INERGEN: Summary of Relations, Physiologic Factors and Fire Protection Engineering Design

Rubicon Research Repository/Manakin Repository

INERGEN: Summary of Relations, Physiologic Factors and Fire Protection Engineering Design

Show full item record


Title: INERGEN: Summary of Relations, Physiologic Factors and Fire Protection Engineering Design
Author: Lambertsen, CJ
Abstract: This summary is derived from existing physiologic and performance data relating to exposures to lowered inspired oxygen, and to increased inspired carbon dioxide partial pressures. All of the referenced data are based on direct measurements in human subjects. The relevant research and analysis concerning tolerance to, and advantageous physiologic roles of, carbon dioxide in hypoxia cover the fifty-year period, 1943-93. Two types of individuals have been considered in relation to physiologic factors in the practical operational use of INERGEN. They are (a) normal healthy individuals and (b) workers who have returned to work after therapy for a clinical medical handicap. Normal individuals can be considered for both brief exit and for the possibility of more extended exposures to INERGEN fire preventive or extinguishment procedures.Information provided concerning normal individuals is extensive, covering the cited over-fifty years of detailed research (9, 18,19 ,34,42,48). Clinical medical specialists have evaluated situations relating to active workers who have residual medical handicaps. These evaluations have been provided as informed judgements by highly qualified clinical specialists and scientists, based on related clinical medical experience and on clinical research involving hypoxia or exercise tolerance examinations. To exit the protected zone, medically handicapped individuals require only the basic capacity and adequate time to do so. Throughout all aspects of the cited research it has been recognized that the occurrence of a detectable and harmless advantageous physiologic effect, or the occurrence of a demonstrable adverse effect, is dependent upon both the degree and the duration of an associated hypoxia and hypercapnia. Small degrees of hypoxia and hypercapnia can be tolerated for several days without detectable adverse effect (7). The most severe degree of either hypoxia or hypercapnia can be tolerated for less than one minute (15, 18, 19). Between these extremes are degrees of combined hypoxia and hypercapnia, which are advantageous both to safety and effectiveness for durations important in fire protection applications (1 ,7,9, 19,42,48,49). In the practical considerations of fire protection scenarios, a distinction is made between (a) INERGEN use, (b) physiologic effects, and (c) effects of fire, heat, or toxins in smoke produced by combustion. Recognition is given to the normal desirability of routine prompt exit from spaces when fire is actually occurring, regardless of the extinguishment agent used. The duration of safe tolerance to products of combustion (toxins) will be very much less than the physiologic tolerance to the non-toxic INERGEN component gases ( 48). INERGEN use in a fire extinguishment situation therefore does not impose a special (or exceptional) exit requirement. Moreover, in the event of unavoidable delay in exit, the reserve physiologic tolerance to INERGEN systems atmospheres provides enhancement of prospects for human survival without residual effect. No toxicologic basis exists for delay in initiating operational flooding with INERGEN. The earliest desirable activation of the system and consequent rapid fire suppression reduces the formation of respirable toxic products of fire (including smoke, N02, CN, and CO), as well as providing some dilution of an initial toxin formation. In situations of greatest risk from fire itself, the system engineering design specifications should be made to provide an extinguishing atmosphere that does not produce important adverse effects in normal persons. During a fire in an essentially closed space, individuals within the space should be considered safer with, rather than without, the use of INERGEN in its design concentration range for fire extinguishment. This applies both to a normal exit period and to an unexpected requirement for delay in exit after activating the system during a fire situation. The several natural component gases of INERGEN are either inert or physiologically active, and not themselves toxic (18,48). It is established that carbon dioxide in the concentrations generated by INERGEN action (usually 5% or less) in a fire situation promptly improves tolerance to even severe degrees of hypoxia (9,42). It does this by preventing a decrease in the normal level of carbon dioxide in the lungs and arterial blood. This key to the importance of carbon dioxide in improving tolerance and safety in hypoxic atmospheres is the result of a composite of effects produced by three normal physiologic control mechanisms, which are dependent upon carbon dioxide. These include (a) stimulation of respiration, which increases arterial blood oxygen content and partial pressure, (b) dilation of brain blood vessels, which increases brain blood and oxygen flow, and (c) a shift in the hemoglobin oxygen dissociation curve, which aids unloading of oxygen in all tissues (9,17,48). All of these desirable and intrinsic natural effects occur with any tolerable degree of increased inspired carbon dioxide, and in any tolerable degree of hypoxia (9, 17, 19 ,27). An optimized improvement in hypoxia tolerance depends upon balancing the degree of increased carbon dioxide, the degree of atmospheric hypoxic exposure, and the tolerance to sensations produced (48). Intolerance to the INERGEN atmosphere in its design range is unlikely. Sensations would be related largely to any discomfort of respiratory stimulation, resembling that of mild exercise, which may tend to be erroneously called and considered "breathlessness." The feeling of excessive breathing, and headache if it occurs, is neither serious nor lasting. Any headache occurrence is considered an expression of brain vessel dilation, which itself is a desirable physiologic mechanism in adapting to hypoxia.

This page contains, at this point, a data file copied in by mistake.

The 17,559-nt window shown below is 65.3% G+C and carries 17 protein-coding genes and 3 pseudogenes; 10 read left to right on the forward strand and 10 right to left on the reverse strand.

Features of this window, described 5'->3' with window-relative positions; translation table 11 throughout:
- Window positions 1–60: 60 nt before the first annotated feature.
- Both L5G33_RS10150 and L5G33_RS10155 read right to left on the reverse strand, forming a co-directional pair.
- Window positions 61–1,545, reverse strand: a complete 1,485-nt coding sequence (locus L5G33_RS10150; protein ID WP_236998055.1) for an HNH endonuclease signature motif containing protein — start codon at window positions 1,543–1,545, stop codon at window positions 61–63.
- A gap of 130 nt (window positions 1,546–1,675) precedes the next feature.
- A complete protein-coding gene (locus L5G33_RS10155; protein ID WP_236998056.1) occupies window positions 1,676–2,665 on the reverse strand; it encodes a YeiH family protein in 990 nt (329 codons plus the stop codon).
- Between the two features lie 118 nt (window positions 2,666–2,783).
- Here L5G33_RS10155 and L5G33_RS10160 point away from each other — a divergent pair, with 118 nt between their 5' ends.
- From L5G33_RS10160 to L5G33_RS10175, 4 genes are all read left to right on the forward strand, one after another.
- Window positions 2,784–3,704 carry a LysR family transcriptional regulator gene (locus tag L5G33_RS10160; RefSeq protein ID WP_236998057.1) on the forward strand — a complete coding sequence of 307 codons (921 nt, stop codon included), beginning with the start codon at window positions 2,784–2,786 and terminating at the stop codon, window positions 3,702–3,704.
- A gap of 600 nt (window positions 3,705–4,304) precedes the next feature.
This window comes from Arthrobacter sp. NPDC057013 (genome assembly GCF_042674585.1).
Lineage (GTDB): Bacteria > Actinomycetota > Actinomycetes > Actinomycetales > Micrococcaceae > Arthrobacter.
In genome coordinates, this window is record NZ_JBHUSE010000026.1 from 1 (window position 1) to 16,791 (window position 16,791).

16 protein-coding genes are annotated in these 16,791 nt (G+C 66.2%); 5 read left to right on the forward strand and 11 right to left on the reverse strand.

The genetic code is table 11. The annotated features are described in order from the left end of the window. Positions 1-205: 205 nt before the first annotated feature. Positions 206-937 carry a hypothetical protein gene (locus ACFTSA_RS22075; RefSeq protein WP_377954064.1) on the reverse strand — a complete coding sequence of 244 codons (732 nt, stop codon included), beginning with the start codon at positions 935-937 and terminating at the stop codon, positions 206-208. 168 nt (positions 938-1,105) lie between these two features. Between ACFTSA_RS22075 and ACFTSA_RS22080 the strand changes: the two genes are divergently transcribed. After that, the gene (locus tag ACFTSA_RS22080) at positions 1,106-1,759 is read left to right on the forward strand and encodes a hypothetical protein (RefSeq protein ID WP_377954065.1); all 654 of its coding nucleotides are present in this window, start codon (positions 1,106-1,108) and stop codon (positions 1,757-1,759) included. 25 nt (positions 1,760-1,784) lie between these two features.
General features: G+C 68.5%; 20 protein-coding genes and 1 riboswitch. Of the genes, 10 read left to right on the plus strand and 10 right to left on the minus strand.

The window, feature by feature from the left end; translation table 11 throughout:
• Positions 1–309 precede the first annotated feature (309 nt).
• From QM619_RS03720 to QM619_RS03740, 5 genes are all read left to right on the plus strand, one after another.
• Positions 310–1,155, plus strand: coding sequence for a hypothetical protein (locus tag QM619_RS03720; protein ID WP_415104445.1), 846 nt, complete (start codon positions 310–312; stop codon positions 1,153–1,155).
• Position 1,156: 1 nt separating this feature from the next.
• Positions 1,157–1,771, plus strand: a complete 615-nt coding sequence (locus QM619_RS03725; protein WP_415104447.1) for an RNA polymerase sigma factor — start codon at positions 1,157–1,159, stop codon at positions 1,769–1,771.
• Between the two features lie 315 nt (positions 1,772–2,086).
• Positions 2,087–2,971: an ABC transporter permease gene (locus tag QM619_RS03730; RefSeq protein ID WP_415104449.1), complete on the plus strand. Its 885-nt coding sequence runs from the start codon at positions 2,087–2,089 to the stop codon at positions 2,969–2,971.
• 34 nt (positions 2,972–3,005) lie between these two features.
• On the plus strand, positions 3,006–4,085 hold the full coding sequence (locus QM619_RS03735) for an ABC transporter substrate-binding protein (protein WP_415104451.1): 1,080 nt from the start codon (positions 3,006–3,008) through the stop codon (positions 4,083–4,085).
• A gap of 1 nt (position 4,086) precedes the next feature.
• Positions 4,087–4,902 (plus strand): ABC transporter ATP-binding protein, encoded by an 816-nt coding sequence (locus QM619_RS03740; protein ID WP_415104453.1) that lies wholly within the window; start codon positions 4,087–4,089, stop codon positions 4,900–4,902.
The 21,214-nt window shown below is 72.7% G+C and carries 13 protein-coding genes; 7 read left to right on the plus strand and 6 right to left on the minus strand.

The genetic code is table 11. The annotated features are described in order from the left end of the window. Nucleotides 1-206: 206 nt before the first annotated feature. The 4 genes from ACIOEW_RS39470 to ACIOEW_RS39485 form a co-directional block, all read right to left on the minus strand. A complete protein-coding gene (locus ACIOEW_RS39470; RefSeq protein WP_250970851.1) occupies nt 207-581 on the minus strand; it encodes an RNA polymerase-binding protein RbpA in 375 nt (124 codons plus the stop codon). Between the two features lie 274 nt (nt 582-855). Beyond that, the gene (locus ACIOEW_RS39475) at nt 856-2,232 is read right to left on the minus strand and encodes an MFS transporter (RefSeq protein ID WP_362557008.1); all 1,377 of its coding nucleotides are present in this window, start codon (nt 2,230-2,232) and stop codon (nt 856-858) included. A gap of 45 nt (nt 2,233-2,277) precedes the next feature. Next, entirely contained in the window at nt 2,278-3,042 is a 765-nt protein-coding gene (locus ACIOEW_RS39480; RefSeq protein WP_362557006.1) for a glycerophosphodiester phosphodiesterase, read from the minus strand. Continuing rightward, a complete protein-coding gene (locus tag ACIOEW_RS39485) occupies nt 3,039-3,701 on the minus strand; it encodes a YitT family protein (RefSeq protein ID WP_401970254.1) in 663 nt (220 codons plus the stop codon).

Description: The items forming the Rubicon Research Repository Christian J. Lambertsen collection are generously donated by the Lambertsen Family. All items in this collection are released through Creative Commons Attribution + Noncommercial + ShareAlike (BY-NC-SA) licenses in an attempt to encourage the use of these works to further scientific understanding of physiology.
URI: http://archive.rubicon-foundation.org/10581
Date: 1994

Files in this item

Files Size Format View
ocr_1994-04-14_ ... Physio-Fctrs-Fire-Prot.pdf 13.13Mb PDF View/Open

This item appears in the following Collection(s)

Show full item record

Browse

My Account